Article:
Words by Matthew Hodson | @Matthew_Hodson 

This was a good year.

For the first time since this epidemic first hit us, there was no difference in life expectancy between those of us living with HIV in the UK and on treatment and those who are uninfected.

Let that sink in.

Consider that just 21 years ago there was no effective treatment and an HIV diagnosis was still considered a death sentence. Now we have achieved the goal of treating HIV so effectively that, if you are diagnosed promptly your chances of survival are as good as those of people who remain negative. Having lived through those years of loss and grief, this news alone makes me weak with happiness.

Not only are we succeeding in treating HIV but we are also succeeding in preventing it. HIV diagnoses across the UK fell by 18% in 2016. Combination prevention (condoms plus PrEP plus testing and treatment) works. Indicators suggest that the drops may be even steeper in 2017.

This reduction in diagnoses was most evident among gay men, particularly among those who live in London. For the first time since they opened their doors, 56 Dean St had a month when the number of new diagnoses didn’t even hit double figures.

A new study published this year, which looked exclusively at sero-discordant/sero-different (one HIV-positive partner and one HIV-negative partner) gay couples found that not a single person acquired HIV from a partner who was undetectable on HIV treatment.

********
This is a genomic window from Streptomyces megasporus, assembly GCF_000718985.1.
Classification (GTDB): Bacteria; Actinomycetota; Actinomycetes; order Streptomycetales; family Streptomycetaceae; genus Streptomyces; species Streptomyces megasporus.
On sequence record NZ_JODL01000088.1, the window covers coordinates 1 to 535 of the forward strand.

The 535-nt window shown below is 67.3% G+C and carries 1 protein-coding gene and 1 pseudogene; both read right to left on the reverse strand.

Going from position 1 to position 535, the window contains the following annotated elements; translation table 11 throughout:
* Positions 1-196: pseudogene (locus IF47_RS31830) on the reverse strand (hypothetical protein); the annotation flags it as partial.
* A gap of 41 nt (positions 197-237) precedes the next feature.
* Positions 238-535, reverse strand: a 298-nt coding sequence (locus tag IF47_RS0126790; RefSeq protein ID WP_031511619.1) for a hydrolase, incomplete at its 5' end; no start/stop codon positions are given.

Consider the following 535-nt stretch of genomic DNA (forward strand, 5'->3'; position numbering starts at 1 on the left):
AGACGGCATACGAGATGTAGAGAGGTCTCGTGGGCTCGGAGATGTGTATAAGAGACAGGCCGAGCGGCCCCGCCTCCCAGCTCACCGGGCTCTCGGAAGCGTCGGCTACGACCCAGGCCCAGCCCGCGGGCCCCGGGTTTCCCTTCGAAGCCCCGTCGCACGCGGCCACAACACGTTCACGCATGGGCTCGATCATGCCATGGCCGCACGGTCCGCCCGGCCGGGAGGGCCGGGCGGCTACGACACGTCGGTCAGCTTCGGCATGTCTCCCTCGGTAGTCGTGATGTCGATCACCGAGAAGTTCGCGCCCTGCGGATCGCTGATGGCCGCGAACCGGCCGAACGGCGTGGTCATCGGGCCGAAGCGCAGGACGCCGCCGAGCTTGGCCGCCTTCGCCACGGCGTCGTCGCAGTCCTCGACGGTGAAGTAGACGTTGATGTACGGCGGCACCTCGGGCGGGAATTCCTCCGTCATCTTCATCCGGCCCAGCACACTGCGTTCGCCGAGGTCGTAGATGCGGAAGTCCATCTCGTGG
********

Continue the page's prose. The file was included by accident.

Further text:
The undetectable = untransmissible message started to be heard. With improved life-expectancy and armed with the knowledge that when treated we can’t pass the virus to our sexual partners we have new, better tools to challenge HIV stigma.

The progress we have made is not irreversible. The challenges ahead remain daunting.

Closures of sexual health clinics threaten our successes in diagnosing and treating HIV. Funding cuts continue to take their toll on services that support people living with HIV. We still do not have PrEP routinely available to all those at risk of HIV infection and prevention services are critically underfunded. If we don’t do something now to ensure sexual health services are resourced we will not maintain this momentum.

But in 2017, as we mark World AIDS Day, we have more to celebrate than we have to lament. 2017 was a good year for HIV but let’s not rest until we have met the most ambitious goals: No new HIV infections, no AIDS related deaths, no HIV stigma – not just for gay men in the UK but for all people, everywhere in the world.

This is not the time for us to falter or hesitate in the fight against AIDS – this is the time for us to conquer HIV.  

Matthew Hodson (@Matthew_Hodson) is the Executive Director of NAM aidsmap. This article is Matthew’s own opinion and not necessarily the view of NAM as an organisation.